Never Give Up

Never Give Up

From A 6th Bowl of Chicken Soup for the Soul

Never Give Up

What we do today, right now, will have an accumulated effect on all our tomorrows.

Alexandra Stoddard

At twenty-three, Chad’s life was just beginning. Handsome and popular, he had been a long-distance runner and a top wrestler in school and was still pursued by young women of all descriptions. People who met Chad couldn’t help but like him instantly. He had a wide, infectious smile, brimmed with good humor and was the sort of person who would drop everything at a moment’s notice to help out a friend.

He had purchased the motorcycle to have transportation to the two jobs he held. Working two jobs would help him save for a better apartment and maybe a car and some furniture of his own. But one night on his way to job number two, a drunk driver, who carried no insurance, careened into him, spilling the bike and shattering Chad’s leg. Now, at twenty-three, his life seemed to be ending.

For seven agonizing months, Chad lay in a hospital bed, staring at the metal framework of skewers that penetrated his leg at several points, holding it together. Pieces of his bone had been left in the street, and Chad went through operation after operation in a vain attempt to save the leg from amputation. His friends organized blood drives for Chad’s operations, and his supervisors at work held his job open for him in hopes he would be able to return to work.

When the doctors announced the leg had to come off, Chad sank into a bitter despair. How would he function with only one leg? Would he become repulsive to women and never marry or have the family he had always dreamed of? And how would he ever find a way to pay the hospital bills that had now soared to the cost of a new three-bedroom house?

Nothing we did cheered Chad or eased his deep depression, as we waited for his bone infection to be cured before the leg was amputated. It would not be good to undergo such an operation with Chad not caring if he survived it.

One night, I brought the husband of a colleague of mine at work to Chad’s hospital room. Gene began talking at once, joking with Chad, telling him he was “on his last leg” and he “only had one leg to stand on.”

Chad was furious. “How can you come into my room and talk like that when they’re going to cut off my leg?” he demanded to know.

Gene just shrugged. Then he bent over, unbuckled his own leg and threw the prosthesis on Chad’s bed. I left them alone.

When I returned an hour later, Gene was gone and the light had come back into Chad’s green eyes.

“You should hear his story!” Chad said. “He stopped late at night on the freeway to change a flat tire. He was opening the trunk to fetch the spare when a drunk driver going sixty-five miles an hour honed in on his taillights and rear-ended Gene’s car. Gene jumped as high as he could at the last moment, but one of his legs was cut clean off at the knee and the other was so badly mangled he came very close to losing it, too. The drunk driver had no insurance, and Gene had a wife and three children to support. And I thought I had problems! Gene manages the San Diego sports arena and is going to get me front-row tickets to my favorite rock band as soon as I recover from surgery and have learned to walk on a prosthesis!” His eyes softened then. “Gene says that people who give to others always get back more than they give. He said not to worry about my future. It will work out. He said the main thing was never to give up.”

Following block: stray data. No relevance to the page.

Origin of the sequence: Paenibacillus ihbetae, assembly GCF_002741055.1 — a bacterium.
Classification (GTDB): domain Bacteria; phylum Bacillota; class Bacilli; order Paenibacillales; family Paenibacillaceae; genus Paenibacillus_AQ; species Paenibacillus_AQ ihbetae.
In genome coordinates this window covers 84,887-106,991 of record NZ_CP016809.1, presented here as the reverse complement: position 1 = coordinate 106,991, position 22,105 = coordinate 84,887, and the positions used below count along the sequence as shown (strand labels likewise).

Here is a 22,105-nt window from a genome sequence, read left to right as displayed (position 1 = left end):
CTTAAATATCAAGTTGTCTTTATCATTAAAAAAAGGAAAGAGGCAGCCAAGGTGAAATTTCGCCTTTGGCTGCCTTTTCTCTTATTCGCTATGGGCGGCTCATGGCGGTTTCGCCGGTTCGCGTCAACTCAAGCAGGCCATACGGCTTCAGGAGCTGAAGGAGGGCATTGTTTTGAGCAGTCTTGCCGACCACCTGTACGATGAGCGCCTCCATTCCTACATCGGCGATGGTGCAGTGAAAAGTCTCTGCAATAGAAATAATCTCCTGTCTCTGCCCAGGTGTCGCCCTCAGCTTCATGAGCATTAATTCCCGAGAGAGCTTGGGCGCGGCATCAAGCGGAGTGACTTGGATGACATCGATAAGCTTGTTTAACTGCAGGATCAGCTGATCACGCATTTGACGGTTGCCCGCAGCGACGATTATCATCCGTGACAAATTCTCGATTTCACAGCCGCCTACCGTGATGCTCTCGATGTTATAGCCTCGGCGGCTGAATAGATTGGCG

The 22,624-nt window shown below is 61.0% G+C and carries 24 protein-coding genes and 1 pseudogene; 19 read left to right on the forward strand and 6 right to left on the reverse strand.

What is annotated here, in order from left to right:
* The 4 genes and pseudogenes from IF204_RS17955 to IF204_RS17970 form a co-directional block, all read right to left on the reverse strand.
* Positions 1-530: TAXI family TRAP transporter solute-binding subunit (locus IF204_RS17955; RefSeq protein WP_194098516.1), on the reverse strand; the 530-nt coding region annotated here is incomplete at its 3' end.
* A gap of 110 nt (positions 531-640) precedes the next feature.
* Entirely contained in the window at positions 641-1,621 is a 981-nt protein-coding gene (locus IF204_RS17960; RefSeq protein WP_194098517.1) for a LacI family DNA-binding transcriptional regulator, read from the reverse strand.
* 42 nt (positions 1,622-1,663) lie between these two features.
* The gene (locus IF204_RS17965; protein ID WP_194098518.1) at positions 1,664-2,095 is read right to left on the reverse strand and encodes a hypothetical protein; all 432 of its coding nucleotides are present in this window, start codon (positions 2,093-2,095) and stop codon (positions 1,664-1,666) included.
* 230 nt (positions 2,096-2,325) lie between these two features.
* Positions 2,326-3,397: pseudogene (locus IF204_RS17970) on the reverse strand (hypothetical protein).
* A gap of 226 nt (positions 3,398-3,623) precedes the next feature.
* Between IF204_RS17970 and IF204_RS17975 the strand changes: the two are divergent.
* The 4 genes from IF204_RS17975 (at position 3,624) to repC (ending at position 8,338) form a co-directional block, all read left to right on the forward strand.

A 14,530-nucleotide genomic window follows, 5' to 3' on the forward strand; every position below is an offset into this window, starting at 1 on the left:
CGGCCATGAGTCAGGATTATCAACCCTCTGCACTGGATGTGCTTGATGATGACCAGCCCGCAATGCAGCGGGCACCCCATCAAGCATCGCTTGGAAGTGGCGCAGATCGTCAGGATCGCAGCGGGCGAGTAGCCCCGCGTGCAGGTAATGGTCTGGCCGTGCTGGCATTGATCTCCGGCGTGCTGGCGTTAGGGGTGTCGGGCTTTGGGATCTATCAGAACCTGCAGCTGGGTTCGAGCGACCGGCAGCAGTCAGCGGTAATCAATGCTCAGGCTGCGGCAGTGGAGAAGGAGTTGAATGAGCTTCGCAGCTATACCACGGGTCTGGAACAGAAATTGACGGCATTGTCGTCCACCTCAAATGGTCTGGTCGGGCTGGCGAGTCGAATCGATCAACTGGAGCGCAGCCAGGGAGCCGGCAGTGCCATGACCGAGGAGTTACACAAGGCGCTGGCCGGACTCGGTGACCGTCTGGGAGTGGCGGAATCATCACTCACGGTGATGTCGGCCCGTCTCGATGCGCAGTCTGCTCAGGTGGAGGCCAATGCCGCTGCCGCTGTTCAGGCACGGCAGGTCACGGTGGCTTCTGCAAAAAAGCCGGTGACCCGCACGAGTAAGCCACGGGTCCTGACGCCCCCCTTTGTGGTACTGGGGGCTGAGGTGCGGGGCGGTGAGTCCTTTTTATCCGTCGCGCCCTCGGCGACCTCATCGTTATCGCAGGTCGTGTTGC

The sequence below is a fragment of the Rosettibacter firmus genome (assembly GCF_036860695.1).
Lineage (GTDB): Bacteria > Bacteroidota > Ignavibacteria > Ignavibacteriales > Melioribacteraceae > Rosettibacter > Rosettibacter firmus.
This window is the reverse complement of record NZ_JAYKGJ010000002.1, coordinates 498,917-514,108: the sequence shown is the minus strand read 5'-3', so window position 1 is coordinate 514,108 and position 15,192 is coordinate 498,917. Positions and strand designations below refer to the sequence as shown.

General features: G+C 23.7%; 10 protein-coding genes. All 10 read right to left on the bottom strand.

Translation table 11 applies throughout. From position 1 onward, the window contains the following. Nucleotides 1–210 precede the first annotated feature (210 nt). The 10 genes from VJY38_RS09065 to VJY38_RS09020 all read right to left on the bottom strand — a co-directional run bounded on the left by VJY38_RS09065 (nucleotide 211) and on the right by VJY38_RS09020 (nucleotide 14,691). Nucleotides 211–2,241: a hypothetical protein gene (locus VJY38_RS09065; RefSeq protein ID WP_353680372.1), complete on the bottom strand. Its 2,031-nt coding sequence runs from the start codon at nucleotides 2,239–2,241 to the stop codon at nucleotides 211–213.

Four months later, Chad was back at work. He was self-conscious about his limp, exhausted at the end of every day, and the new prosthesis rubbed endless blisters on his tender stump. But he remembered Gene’s words. He learned to ride a bicycle with his “fake leg,” rode a horse bareback for the very first time, took off the prosthesis and swam one-legged in the ocean and at night when no one could see, he practiced running slow, jagged laps at the high school track.

A month after returning to work, Chad plucked up his courage and asked a pretty new girl at work if she’d like to go out with him. He was surprised when she said yes. He didn’t know it then, but he had just asked out his future wife and mother of his three children-to-be. Jane didn’t care how many legs Chad had. She cared only that he had a big heart.

The hardest problem for Chad was wondering how he would ever get back on his “foot” financially. The hospital bills he owed would take thirty years to pay. He would never be able to afford a car or a home, but he refused to give up. He remembered Gene’s words and paid whatever he could afford to the hospital twice a month.

Not long after he met Jane, one of his doctors called. Often they called to ask Chad to rush to the hospital and offer comfort and support to an injury victim facing amputation. No matter how tired or sore Chad was, no matter what hour of the day or night he was called, he never refused to drop everything and help out a fellow human being in need. But this call was different.

“Chad,” the doctor began, “because you underwent experimental procedures during the months we tried to save your leg, many people became acquainted with your case. I am calling to tell you that an anonymous stranger has just paid all your medical bills.”

Gene was right. People who give freely to others get back more than they give.

Anita Grimm

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